Northern Suburbs Heritage Trail


Heritage Trail Booklet.

arrow bullet   The Trail as described in the ‘Heritage Trail’ booklet enters Tawa from Johnsonville via Middleton Road, once the old Porirua Road.   Just before Middleton Road becomes Willowbank Road, is the historic cottage – Greer House – visible from the Road.


Greer House, 420 Middleton Road

In 1853 Francis and Agnes Greer and seven of their eight children set sail from London for a new life in New Zealand.   The came to live at section 33 on the Porirua Road.   They named their property Clarence Farm.   Son Francis, a builder, built the present Greer house about 1865, before his marriage.   It was extended about 1908.   The farm building south of the house is believed to have been originally a flourmill complete with loft and grain chute and a nearby millpond.


arrow bullet   Drive to the end of Willowbank Road and cross Main Road into Boscobel Lane.   Look out for the distinctly shaped tree in front of you.


The Bucket Tree

The Bucket Tree – actually five clipped macrocarpa – was planted about 1860 and is one of Tawa’s most enduring landmarks.   It is adjacent to the site of the homestead built by William and Elizabeth Earp who arrived in Wellington in 1854 and were one of the early European families to settle in Tawa.   The Earps used to climb the tree and have picnics on the top.


arrow bullet   Continue along Boscobel Lane and turn right into Main Road.   Turn right at the shops into Oxford Street (formerly old Porirua Road).


Old School Cottage, 14 Oxford Street

This house was originally the first school built in Tawa.   The land was initially leased from the Bartlett family, whose own house still stands a little further down Oxford Street.   The school opened on New Year’s Day 1860 with 20 children on the roll.   The teacher initially lived in the rooms at the back of the schoolroom.   As the roll expanded, additional rooms were added at the rear.   A new school was build further down Oxford Street in 1879 and this house was converted into a family home, which it remains today.


Bartlett Homestead, 26 Oxford Street

This house was built in 1862 by Nathaniel and Sarah Bartlett, who arrived in Wellington in 1842.   They moved to Foxton in 1871 and left the property to their son Joseph, who died in the house in 1877.   At one stage the house was used as a clubhouse for the Ranui Golf Club which operated a 146 hectare golf course here for seven years in the 1930s.   It then reverted to a family home as housing in the area increased.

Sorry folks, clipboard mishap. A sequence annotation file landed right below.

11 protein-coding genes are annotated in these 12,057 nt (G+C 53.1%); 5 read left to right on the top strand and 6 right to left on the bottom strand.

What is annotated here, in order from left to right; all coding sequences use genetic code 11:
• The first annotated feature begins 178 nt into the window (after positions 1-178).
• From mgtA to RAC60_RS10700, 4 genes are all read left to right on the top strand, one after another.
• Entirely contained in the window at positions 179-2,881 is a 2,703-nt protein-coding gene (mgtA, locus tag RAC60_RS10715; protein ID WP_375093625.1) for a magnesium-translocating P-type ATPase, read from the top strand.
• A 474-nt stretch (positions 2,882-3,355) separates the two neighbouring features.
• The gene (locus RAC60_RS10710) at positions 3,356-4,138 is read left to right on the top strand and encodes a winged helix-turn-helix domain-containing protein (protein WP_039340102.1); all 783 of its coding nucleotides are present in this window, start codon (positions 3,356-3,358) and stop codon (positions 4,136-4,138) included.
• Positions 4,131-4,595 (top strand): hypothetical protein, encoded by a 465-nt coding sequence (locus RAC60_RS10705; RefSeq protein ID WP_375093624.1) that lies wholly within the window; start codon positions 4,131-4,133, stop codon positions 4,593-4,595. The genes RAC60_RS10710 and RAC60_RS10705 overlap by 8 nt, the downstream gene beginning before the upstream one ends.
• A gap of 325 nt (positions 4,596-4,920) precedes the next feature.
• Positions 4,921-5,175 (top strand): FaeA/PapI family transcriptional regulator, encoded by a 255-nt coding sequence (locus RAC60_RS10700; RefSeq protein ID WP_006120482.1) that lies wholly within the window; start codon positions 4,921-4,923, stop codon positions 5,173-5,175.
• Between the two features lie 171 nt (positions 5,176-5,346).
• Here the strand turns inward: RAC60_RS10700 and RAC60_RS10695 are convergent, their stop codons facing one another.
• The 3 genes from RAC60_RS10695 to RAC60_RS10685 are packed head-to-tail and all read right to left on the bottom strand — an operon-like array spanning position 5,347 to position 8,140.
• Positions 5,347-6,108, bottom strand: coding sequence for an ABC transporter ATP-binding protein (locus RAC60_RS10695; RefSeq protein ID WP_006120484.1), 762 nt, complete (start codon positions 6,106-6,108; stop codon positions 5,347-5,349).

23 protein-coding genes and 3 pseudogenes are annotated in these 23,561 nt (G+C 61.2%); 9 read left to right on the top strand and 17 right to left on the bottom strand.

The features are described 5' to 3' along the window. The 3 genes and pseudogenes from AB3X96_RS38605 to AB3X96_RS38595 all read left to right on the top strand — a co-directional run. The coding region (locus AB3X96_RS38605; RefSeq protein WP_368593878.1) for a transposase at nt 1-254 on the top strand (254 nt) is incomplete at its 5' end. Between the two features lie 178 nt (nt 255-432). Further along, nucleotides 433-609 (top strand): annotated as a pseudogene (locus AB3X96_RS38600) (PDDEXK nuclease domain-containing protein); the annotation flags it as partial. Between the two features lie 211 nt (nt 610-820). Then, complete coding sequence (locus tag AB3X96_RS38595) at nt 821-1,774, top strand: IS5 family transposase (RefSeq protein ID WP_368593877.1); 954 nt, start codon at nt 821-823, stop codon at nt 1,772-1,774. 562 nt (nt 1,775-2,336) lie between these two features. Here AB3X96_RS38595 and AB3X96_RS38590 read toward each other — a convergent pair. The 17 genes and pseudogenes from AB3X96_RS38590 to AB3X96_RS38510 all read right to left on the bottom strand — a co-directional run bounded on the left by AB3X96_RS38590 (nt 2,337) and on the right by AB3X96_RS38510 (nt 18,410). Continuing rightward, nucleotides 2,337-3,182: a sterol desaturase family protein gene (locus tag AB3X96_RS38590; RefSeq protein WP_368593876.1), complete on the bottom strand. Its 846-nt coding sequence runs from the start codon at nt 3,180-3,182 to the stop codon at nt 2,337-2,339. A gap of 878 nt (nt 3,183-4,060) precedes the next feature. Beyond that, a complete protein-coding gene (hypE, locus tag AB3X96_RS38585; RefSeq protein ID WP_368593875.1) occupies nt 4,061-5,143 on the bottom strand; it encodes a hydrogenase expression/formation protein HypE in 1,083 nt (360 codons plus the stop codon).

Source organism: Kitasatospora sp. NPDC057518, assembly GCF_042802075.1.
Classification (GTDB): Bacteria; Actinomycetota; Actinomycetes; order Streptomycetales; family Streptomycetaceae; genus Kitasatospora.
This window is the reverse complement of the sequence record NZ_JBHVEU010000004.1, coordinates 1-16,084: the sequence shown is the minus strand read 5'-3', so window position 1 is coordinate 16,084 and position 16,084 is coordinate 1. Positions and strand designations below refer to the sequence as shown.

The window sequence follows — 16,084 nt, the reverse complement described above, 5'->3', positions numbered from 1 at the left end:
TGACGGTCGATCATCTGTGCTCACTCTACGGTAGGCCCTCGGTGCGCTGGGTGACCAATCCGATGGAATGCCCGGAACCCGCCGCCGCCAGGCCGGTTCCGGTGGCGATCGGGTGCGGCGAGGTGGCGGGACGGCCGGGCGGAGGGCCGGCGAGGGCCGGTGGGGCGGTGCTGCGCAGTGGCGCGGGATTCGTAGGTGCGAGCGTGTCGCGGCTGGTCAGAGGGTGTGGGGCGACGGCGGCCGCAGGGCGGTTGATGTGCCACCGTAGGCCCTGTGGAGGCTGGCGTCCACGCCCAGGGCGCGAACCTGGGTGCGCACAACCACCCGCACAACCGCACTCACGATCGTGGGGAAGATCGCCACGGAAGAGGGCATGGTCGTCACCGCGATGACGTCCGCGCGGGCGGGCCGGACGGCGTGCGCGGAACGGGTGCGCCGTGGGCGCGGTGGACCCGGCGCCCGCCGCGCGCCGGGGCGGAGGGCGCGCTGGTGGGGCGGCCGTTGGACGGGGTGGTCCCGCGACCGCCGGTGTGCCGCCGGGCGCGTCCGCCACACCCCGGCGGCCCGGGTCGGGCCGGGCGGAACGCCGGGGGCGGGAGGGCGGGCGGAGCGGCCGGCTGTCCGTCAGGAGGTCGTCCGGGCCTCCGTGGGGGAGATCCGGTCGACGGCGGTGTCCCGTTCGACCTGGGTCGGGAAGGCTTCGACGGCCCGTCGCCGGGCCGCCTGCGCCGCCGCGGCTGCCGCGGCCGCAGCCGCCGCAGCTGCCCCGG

arrow bullet   Continue down to the end of Oxford Street and park at the entrance to Grasslees Reserve.


Elsdon Best Memorial

Grasslees Reserve is named after the former farm of Elsdon Best (1856–1931), farm worker, soldier, sawmiller, health inspector, ethnologist and writer.   Elsdon Best spent his first nine years in Tawa and his ashes are interred in the memorial, which was dedicated in 1960.   The foremost ethnologist of his time and a prolific writer on Maori history and mythology, his best known work is probably Tuhoe: the children of the mist, published in 1925.


arrow bullet   Return back along Oxford Street and turn right into Surrey Street.   Turn right into Main Road and about 700 metres on the left is the tiny, and obscured, Tawa Cemetery.


Tawa Cemetery, Main Road

Tawa Cemetery contains the remains of some of Tawa’s most important families and local identities.   The cemetery was established in 1867, on land gifted in 1861 by Edward Gibbon Wakefield, the founder of the New Zealand Company.   An Anglican Church, St. Peter’s, was constructed on the site in 1866.   Most of the graves date from prior to 1900 because the church was moved to Porirua two years later.   Burials did continue sporadically, but the cemetery finally closed in 1978.

For a listing of burials at Tawa Cemetery see here.

[Northern Suburbs Heritage Trail Part 2: Following the Old Porirua Road. Onslow and Tawa Historical Societies/ Glenside Progressive Assn./WCC/ et. al. 2nd edn. 2004. Booklet 99mm by 211mm, foldout maps.]

Wellington City Council is a member of the New Zealand Heritage Trails Foundation.